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Sen. Lindsey Graham must testify before a grand jury in Georgia

AILSA CHANG, HOST:

The U.S. Supreme Court today said that Republican Senator Lindsey Graham of South Carolina must testify before a grand jury in Georgia. A Fulton County, Ga., grand jury subpoenaed Graham to testify later this month about allegations that then-President Trump tried to interfere with the state's ballot count after the 2020 election.

Joining us now to talk more about this court's action is NPR legal affairs correspondent Nina Totenberg. Hi, Nina.

NINA TOTENBERG, BYLINE: Hi there.

CHANG: OK, can we just step back for a moment? Remind us why Lindsey Graham is getting pulled in front of a grand jury in the first place.

TOTENBERG: Well, after the 2020 election, Trump, as you might recall, was desperate to overturn the election and tried to get Georgia Secretary of State Brad Raffensperger to, quote, "find enough votes" to put him over the top in the state, which he had lost to Joe Biden.

CHANG: Right.

TOTENBERG: And at the time, Graham also made calls to Raffensperger. And Graham reported - and Raffensperger reported that the senator had contacted him to suggest that mail-in ballots from certain counties should not be counted - all the mail-in ballots, not just the ones where the signature might be questioned. Graham argued that the actions he took following the election were legislative in nature and were related to his role as the then-chairman of the Senate Judiciary Committee. He said he was immune to being called even just as a witness because of the Constitution's speech and debate clause, and that clause is meant to protect legislators from unwarranted intrusions into their legislative duties by other branches of government.

And then the 11th Circuit Court of Appeals, which included two Trump appointees, disagreed with Graham and his broad assertion of immunity, and it ordered him to testify, but it limited the kinds of questions he could be asked. So Graham then went to the Supreme Court asking it to block the subpoena. And today, he lost. The justices, without any noted dissent, ruled against him, letting the lower court's order stand.

CHANG: OK. So after all those twists and turns, Senator Graham is now due to testify on November 17. What do you think he'll be asked to talk about?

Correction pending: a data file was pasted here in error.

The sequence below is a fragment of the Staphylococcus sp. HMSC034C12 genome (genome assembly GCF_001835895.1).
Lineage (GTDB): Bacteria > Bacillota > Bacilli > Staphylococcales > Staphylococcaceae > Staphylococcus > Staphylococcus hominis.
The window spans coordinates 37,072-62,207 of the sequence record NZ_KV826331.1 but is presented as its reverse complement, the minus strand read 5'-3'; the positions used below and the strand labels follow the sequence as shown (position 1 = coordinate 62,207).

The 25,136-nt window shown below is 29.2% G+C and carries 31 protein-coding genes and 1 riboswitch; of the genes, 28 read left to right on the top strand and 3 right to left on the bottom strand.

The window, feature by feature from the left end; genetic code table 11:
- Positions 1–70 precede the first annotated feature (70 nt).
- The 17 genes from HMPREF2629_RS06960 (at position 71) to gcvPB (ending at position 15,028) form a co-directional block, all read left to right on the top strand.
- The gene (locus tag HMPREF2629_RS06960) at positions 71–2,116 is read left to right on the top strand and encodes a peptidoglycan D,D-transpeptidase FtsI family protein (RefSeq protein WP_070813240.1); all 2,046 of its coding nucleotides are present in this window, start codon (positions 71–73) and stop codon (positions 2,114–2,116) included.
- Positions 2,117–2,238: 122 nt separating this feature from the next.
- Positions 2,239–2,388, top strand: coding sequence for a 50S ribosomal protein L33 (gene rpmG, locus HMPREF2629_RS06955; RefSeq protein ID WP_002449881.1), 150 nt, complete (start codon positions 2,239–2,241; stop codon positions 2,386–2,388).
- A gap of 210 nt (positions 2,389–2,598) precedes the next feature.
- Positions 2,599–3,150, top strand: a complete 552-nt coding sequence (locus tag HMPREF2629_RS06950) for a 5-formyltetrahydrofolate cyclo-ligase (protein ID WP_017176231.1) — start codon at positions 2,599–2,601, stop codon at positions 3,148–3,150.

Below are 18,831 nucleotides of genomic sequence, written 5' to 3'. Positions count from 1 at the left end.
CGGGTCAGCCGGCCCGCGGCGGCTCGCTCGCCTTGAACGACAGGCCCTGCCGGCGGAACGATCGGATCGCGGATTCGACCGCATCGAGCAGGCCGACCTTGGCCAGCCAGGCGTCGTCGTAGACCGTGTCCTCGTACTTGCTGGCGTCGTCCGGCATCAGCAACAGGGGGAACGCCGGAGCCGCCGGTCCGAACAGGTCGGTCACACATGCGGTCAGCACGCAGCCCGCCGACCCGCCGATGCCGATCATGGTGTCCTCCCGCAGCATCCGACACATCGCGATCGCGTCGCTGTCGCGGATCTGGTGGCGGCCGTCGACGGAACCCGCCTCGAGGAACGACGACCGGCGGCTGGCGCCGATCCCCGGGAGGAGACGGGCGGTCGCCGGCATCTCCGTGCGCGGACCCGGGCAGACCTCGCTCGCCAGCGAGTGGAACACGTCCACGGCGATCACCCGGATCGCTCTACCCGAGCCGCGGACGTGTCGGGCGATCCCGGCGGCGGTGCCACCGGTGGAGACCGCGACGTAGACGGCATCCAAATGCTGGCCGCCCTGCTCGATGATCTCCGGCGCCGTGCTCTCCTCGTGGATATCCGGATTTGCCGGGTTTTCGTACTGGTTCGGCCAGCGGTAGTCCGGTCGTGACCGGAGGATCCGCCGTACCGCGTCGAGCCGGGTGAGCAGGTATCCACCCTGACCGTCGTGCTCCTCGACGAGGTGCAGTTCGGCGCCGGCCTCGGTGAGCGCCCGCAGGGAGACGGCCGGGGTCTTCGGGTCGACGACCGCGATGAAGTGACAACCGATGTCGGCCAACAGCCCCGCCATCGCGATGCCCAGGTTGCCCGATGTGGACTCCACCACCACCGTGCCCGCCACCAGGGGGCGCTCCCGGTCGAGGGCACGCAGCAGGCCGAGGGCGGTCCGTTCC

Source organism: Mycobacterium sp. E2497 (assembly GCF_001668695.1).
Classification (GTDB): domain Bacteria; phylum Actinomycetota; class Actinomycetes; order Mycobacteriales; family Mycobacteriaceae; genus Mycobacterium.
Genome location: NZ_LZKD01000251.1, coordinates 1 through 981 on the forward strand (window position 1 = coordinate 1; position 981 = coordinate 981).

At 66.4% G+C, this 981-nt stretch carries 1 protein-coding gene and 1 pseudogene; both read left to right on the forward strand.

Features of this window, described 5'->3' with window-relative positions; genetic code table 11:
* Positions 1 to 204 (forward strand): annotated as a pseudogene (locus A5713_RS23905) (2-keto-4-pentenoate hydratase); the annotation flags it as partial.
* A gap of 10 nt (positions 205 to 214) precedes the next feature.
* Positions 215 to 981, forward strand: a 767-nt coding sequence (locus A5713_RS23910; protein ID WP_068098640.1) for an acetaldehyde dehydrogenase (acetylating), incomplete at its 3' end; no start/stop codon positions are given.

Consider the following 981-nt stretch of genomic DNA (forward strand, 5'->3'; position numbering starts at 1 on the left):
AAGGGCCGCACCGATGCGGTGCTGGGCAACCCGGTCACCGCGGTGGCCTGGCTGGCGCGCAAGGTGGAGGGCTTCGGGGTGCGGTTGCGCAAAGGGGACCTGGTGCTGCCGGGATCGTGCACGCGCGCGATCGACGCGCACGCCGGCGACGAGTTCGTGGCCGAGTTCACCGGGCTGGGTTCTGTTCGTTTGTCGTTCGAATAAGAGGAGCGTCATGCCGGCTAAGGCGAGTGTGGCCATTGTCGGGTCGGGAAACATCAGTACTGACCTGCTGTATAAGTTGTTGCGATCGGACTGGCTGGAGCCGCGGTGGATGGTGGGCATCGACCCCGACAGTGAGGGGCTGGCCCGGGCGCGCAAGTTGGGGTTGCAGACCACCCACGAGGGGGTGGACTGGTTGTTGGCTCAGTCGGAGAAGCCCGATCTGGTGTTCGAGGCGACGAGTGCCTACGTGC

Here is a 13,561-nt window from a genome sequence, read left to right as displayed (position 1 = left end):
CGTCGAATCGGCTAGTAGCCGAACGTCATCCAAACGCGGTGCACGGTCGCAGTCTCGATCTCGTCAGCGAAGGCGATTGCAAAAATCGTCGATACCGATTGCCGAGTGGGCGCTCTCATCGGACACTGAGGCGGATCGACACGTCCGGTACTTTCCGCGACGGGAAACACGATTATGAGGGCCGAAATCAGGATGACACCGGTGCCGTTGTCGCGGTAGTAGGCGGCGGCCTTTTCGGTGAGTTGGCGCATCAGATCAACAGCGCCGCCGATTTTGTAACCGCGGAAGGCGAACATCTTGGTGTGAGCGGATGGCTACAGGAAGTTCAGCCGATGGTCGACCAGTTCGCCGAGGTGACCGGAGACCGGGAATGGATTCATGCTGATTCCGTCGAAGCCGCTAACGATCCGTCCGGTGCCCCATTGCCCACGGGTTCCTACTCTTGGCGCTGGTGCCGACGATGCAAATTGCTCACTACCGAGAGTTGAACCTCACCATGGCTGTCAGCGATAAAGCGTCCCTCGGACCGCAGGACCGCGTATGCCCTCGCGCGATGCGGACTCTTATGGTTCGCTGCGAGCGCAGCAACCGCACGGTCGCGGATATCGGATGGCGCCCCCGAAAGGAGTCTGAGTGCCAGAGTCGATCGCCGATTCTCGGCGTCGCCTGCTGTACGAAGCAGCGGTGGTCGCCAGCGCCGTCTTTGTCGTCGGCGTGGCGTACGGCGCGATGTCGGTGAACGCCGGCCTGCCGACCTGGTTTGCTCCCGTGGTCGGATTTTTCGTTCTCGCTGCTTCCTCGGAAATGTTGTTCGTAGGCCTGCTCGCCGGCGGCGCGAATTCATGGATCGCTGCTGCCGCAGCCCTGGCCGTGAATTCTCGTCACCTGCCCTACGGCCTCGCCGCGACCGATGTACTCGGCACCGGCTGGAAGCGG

TOTENBERG: The lower court said Graham doesn't have to answer questions about informal legislative activity related to the election in 2020. But he will have to answer questions about his communications and coordination with the Trump campaign regarding its post-election efforts in Georgia to pressure election officials into nullifying large numbers of votes cast.

CHANG: All right. Well, meanwhile, can you just, Nina, help us keep track of all the other Trump-related cases before the court? Like, what else is out there?

TOTENBERG: The court's also considering whether to block a subpoena from the House January 6 committee seeking phone records of Arizona Republican Party Chair Kelli Ward. She was one of the so-called alternate electors who falsely claimed that Trump had won the 2020 election in her state. And earlier today, the Supreme Court, responding to a request from Trump himself, temporarily blocked the House Ways and Means Committee from obtaining Trump's tax returns. And this kind of a stay is called an administrative stay. It just freezes things to let the other side respond, but they don't have to respond until after the election. So the tax records cover the years of 2015 through 2020, but I suspect we won't be hearing about them until, as I said, well after the election.

CHANG: That is NPR's Nina Totenberg. Thank you so much, Nina.

TOTENBERG: Thank you. Transcript provided by NPR, Copyright NPR.

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Nina Totenberg is NPR's award-winning legal affairs correspondent. Her reports air regularly on NPR's critically acclaimed newsmagazines All Things Considered, Morning Edition, and Weekend Edition.
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